According to Koech, a Makerere University-trained economist, he had a lot in common with Kibaki, a fellow alumnus of the same department (although Koech joined Makerere six years after Kibaki had left his teaching stint there). While this bit of shared history may have played a role in Koech’s appointment as Minister for East African and Regional Cooperation on 30 June 2004, he maintained that he got the job on merit and as part of President Kibaki’s desire for “a government in which every Kenyan had a stake”.
At the time, Kibaki was facing a rebellion within the ruling National Rainbow Coalition (NARC) from the Liberal Democratic Party (LDP) wing owing to what the latter said was failure to fulfil a pact contained in NARC’s pre-election memorandum of understanding. Bringing Koech and other Opposition members into the Cabinet would no doubt boost his support in Parliament.
Koech, the KANU MP for Chepalungu, Njenga Karume, KANU’s MP for Kiambaa, and FORD-People’s Simeon Nyachae and Henry Obwocha – all came into the Government of National Unity, as it was called, during this period.
“He wanted to incorporate the whole country and reduce politicking,” said Koech in an interview in which he maintained that he and Kibaki were birds of a feather and that he had supported the President even before his Cabinet appointment.
“The incessant feuding between the National Alliance (Party) of Kenya and their coalition partner, LDP, had begun to affect NARC’s performance,” Koech told an interviewer after his appointment.
Kibaki had argued that a united government could never be woven simply along party lines. “Today, I have decided to re-organise my government to reflect the diversity of the Kenyan people,” he said at the time, as he announced a reorganised Cabinet.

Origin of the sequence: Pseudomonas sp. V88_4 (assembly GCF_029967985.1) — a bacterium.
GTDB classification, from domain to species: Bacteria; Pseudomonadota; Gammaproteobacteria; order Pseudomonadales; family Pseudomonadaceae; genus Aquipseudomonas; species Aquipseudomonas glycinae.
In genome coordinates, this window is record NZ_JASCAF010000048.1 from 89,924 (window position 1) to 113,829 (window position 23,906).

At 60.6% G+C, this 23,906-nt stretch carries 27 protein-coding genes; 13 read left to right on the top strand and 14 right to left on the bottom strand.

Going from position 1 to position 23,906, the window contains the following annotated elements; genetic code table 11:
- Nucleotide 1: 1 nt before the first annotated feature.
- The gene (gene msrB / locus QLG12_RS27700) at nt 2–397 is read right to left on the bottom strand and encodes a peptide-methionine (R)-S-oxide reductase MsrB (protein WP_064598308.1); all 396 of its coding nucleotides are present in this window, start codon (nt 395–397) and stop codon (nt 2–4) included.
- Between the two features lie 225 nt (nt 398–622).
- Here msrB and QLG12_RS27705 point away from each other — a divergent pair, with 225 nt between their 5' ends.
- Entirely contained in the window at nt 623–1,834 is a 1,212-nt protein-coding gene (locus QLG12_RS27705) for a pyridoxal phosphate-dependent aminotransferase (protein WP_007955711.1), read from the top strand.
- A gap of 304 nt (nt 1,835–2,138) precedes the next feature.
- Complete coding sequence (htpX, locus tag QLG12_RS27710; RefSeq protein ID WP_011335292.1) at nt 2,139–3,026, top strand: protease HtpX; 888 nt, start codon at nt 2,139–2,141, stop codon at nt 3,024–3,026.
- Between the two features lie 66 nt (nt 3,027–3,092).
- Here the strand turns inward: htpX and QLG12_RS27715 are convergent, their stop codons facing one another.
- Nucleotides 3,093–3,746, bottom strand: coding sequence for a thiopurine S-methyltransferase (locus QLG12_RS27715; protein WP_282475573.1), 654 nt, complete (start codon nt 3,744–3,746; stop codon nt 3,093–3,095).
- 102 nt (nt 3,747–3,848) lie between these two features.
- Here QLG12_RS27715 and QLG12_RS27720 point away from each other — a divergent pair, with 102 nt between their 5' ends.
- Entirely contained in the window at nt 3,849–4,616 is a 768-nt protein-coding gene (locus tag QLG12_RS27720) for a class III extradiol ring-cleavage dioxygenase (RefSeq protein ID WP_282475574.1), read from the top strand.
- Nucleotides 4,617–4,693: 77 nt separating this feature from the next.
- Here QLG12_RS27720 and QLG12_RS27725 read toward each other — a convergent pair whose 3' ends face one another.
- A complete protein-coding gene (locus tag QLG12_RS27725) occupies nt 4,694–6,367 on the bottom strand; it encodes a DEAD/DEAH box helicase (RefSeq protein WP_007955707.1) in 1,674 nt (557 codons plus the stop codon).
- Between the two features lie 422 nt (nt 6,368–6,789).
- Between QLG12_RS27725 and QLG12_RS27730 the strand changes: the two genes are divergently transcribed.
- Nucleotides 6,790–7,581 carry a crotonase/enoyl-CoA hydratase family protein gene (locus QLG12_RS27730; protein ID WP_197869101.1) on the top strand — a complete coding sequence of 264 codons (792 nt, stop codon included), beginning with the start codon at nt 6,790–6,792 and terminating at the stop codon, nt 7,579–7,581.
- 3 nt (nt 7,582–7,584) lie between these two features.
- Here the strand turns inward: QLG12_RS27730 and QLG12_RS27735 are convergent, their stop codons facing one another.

It was not lost on observers, however, that the inclusion of members of the Opposition was aimed at clipping the wings of the increasingly intransigent LDP that, led by Raila Odinga, was threatening to impeach the President. If he had lost the vote of no-confidence in Parliament, he would have had no option but go home, which could have plunged the country into chaos, writes Nyachae in his autobiography, Walking through the Corridors of Service.
Koech’s friendship with Kibaki paid off again in August 2004, when the President handed him the chairmanship of the Sudan and Somalia peace talks. The position had been taken away from Kalonzo Musyoka, a member of LDP.
Koech took over the East African Community (EAC) ministry at a time when Kenya was playing the lead role in peace negotiations in Somalia and Sudan. Thankfully, he was up to the task – he had been Kenya’s Permanent Representative to the United Nations Environment Programme (UNEP) between 1998 and 2000. He threw himself into the new task and was soon the chairman of the Inter-Governmental Authority on Development (IGAD) ministerial committee mediating the Somalia peace talks.
His first major diplomatic assignment was on 29 August 2004, when he presided over the swearing in of a Somalia Transitional Parliament at the United Nations headquarters in Gigiri, Nairobi.